Thanks to Charles of Bizpitch who left a comment on my article How blogs can make money. Bizpitch has an interesting link to a thought-provoking article by Eric Wolfram, Score Higher in Google Search Engine. There are quite a few interesting points he raises, especially the use of hypertext links for navigation buttons and the use of keywords in your hypertext links, instead of words like "click here" (oops! - blatant self-promotion).
Many of the articles in this blog deal with optimizing websites for the search engines. One difficulty for those who don't have the html skills is that they have to rely on a third party - web developer, colleague, the kid next door - to carry out these changes. Macromedia's Contribute is an ideal tool to help you make these changes. It allows people to download their websites, with a user name and password, modify site content and update in an instant. The result is that you can change page titles, meta tags and body content as and when you require and you don't have to pay anyone for it. For more information, visit the Macromedia site.
Wow! Looking at Lori Richardson's weblog, Salesprocessdiva, I came across this link to the Marketing Sherpa website where you can download Marketing Wisdom 2004 - "99 best real-life stories and tips from marketing, advertising, and PR pros who reveal what they learned in 2003." Its a 49-page pdf document and is packed with great tips from real businesses with real marketing issues. A great read and what's more, it's free!
In a previous article I mentioned how important email signatures were as a means of driving traffic to your website. In this article I will explain how to go about setting one up. Let's take the following example:
Using Outlook Express this is the way that you go about it.
Email signatures are an incredibly powerful, yet under-utilised, tool for driving traffic to your website. For those unfamiliar with the term, this is what one looks like:
Email signatures are your way of signing off an email message and automatically appear when you hit the 'new' or 'create' message from programmes such as Outlook Express. Email signatures have the following benefits:
1. They are free
2. They are easy to set up
3. They can be modified to suit your audience
4. They can convey as much or as little information as you want
It is suprising how many companies fail to place even the most basic contact information at the end of their emails. Just think about these questions:
? Have you ever clicked on a web address in an email signature?
? Have you ever clicked on a promotional message from a client/potential client?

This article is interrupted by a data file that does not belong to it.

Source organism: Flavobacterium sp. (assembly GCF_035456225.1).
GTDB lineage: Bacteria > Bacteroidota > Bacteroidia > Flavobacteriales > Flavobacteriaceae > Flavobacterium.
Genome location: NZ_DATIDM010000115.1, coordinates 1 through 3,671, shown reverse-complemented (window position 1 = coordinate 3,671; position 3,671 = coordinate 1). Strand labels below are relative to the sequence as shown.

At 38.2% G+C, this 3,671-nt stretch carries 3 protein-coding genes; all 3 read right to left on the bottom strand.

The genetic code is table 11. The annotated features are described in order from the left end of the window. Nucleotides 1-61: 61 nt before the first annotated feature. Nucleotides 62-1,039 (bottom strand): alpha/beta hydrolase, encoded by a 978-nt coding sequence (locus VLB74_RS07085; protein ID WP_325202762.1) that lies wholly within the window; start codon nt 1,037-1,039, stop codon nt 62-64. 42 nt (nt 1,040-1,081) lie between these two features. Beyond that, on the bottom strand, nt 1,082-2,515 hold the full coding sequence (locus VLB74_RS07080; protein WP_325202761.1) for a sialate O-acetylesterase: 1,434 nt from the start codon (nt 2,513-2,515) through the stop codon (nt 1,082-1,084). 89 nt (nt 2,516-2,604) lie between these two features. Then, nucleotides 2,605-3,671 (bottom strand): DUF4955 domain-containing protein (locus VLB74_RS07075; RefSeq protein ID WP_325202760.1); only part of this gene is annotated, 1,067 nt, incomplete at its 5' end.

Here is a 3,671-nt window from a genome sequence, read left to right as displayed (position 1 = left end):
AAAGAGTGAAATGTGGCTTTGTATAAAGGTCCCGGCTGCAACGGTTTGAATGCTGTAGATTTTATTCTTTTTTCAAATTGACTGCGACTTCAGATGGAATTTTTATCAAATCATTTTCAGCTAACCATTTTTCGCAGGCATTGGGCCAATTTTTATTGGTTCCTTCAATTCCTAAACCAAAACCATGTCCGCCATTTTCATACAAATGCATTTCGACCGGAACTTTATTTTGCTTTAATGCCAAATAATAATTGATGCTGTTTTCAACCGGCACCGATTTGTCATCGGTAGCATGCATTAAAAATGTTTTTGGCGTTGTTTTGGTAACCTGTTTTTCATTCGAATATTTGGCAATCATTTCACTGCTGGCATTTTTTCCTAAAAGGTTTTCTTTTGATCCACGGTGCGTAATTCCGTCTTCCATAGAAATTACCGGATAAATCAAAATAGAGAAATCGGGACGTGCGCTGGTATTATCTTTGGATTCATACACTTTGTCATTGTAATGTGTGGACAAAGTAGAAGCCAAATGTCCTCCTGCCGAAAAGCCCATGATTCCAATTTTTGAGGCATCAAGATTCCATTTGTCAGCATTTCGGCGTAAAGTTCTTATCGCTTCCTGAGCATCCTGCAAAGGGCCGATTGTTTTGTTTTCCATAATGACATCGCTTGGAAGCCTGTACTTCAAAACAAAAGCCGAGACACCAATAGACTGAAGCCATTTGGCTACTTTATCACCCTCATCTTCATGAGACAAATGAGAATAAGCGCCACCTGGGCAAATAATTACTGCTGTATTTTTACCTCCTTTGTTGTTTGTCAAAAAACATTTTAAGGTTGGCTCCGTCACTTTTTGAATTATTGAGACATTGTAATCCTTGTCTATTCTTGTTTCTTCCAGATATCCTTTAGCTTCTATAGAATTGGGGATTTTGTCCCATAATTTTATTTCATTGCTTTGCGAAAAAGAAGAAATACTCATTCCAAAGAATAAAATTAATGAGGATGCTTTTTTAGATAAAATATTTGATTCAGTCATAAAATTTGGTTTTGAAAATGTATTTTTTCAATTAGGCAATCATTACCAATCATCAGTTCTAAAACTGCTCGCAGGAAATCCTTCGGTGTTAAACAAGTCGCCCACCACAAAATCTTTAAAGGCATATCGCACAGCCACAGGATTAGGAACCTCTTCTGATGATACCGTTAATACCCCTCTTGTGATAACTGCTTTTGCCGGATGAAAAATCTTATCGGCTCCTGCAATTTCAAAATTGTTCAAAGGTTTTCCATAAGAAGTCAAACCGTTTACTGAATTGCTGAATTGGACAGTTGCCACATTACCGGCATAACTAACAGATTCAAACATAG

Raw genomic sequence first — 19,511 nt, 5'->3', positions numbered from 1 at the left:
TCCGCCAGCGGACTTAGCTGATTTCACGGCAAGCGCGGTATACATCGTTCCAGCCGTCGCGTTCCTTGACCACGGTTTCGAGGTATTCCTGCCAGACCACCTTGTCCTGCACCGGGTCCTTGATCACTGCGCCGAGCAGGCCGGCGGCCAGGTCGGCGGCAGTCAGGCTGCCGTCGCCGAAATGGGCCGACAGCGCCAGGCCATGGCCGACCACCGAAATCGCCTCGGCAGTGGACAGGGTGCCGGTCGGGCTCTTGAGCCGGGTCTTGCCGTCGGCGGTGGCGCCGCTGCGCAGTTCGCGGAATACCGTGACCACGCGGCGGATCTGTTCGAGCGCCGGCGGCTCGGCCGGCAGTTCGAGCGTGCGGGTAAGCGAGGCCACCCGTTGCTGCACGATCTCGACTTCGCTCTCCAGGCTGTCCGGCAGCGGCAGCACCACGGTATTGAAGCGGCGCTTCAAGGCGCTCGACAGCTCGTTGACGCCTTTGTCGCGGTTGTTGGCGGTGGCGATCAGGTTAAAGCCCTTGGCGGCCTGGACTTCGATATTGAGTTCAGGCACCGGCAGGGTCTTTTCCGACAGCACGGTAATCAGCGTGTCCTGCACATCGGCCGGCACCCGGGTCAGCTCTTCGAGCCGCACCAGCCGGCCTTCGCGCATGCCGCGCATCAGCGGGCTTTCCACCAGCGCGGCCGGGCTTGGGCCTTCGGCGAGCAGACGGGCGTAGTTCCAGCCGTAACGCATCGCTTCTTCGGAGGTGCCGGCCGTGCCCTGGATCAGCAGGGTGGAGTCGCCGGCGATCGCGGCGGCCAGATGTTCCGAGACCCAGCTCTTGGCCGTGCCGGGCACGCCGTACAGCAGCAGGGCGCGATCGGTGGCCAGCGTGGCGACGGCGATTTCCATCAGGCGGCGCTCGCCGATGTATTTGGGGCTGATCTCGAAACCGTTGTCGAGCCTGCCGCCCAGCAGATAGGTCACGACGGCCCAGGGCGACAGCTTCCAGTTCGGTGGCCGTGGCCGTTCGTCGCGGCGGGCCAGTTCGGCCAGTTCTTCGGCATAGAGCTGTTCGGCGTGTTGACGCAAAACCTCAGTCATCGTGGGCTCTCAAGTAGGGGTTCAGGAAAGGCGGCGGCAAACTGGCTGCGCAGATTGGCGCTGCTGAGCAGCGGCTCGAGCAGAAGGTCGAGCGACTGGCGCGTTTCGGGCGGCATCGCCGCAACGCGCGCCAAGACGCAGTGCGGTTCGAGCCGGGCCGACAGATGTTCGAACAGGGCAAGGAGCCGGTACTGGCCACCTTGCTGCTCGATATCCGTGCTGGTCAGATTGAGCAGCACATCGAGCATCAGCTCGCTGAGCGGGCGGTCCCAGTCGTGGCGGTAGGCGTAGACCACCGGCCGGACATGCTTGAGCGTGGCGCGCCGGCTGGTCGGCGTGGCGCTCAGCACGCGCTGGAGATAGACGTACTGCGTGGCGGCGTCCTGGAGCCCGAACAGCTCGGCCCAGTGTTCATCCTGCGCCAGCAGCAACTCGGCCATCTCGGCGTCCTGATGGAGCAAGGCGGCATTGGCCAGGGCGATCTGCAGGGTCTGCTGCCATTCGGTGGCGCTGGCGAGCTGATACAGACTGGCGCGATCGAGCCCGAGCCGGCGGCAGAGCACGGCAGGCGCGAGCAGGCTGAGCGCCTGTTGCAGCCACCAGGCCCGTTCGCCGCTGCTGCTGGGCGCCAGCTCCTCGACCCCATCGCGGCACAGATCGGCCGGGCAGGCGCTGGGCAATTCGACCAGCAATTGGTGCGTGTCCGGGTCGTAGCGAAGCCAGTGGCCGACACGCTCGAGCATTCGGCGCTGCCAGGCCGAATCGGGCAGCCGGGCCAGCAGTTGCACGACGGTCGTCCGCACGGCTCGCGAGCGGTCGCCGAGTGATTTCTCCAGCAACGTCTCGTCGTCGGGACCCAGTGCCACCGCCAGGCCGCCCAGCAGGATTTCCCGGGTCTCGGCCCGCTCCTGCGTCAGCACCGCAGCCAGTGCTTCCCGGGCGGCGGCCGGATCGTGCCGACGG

? Do you ever use emails to quickly identify someone's contact details - be it phone or email address?
Most people will answer 'YES' to the above and if you're not using email signatures, then you should look to start using them now.
I read an interesting news article today which said that Yahoo! may be about to drop Google as its supplier of search results and will look to Inktomi to fill the gap. One Internet pundit reckons that companies may see their search engine traffic drop by up to 50%. So now may be the time to look at investing in Inktomi's Search Submit inclusion programme.
The last article discussed ways of identifying websites that you could target for links. Here, we'll look at how to go about requesting links.
Step 1 – Try and identify either the ‘submit URL’ or ‘submit site’ button on these sites. If you have to submit to a category, take your time to find the most suitable category.
Step 2 – If there are no submission pages, locate the 'Contact Us' section or email button.
Step 3 – Craft an eMail to the site giving a brief overview of what your company does (to reinforce the fact that your site belongs in their directory); copy out the page description from your meta tags and make sure you include your URL (with http://).
Step 4 – Make a note of the URL on a spreadsheet and make sure that you go back to check if the link has been included.
Step 5 – Look at creating a links section on your site, possibly as a text link on the base of the web pages (hidden away), so that you can put all the reciprocal links directories may ask you to place on your site.
The first part of developing links identified a number of ways that you could generate links within your current circle, be they suppliers, business associations or chambers of commerce. The next phase is to look ‘outside the box’ and this will certainly include analysing links to competitor web sites.
Identifying your known/unknown competitors.
1. Make a list of the competitors you know of. To help jog your memory, you could look at Yellow pages, local business directories and other similar sites.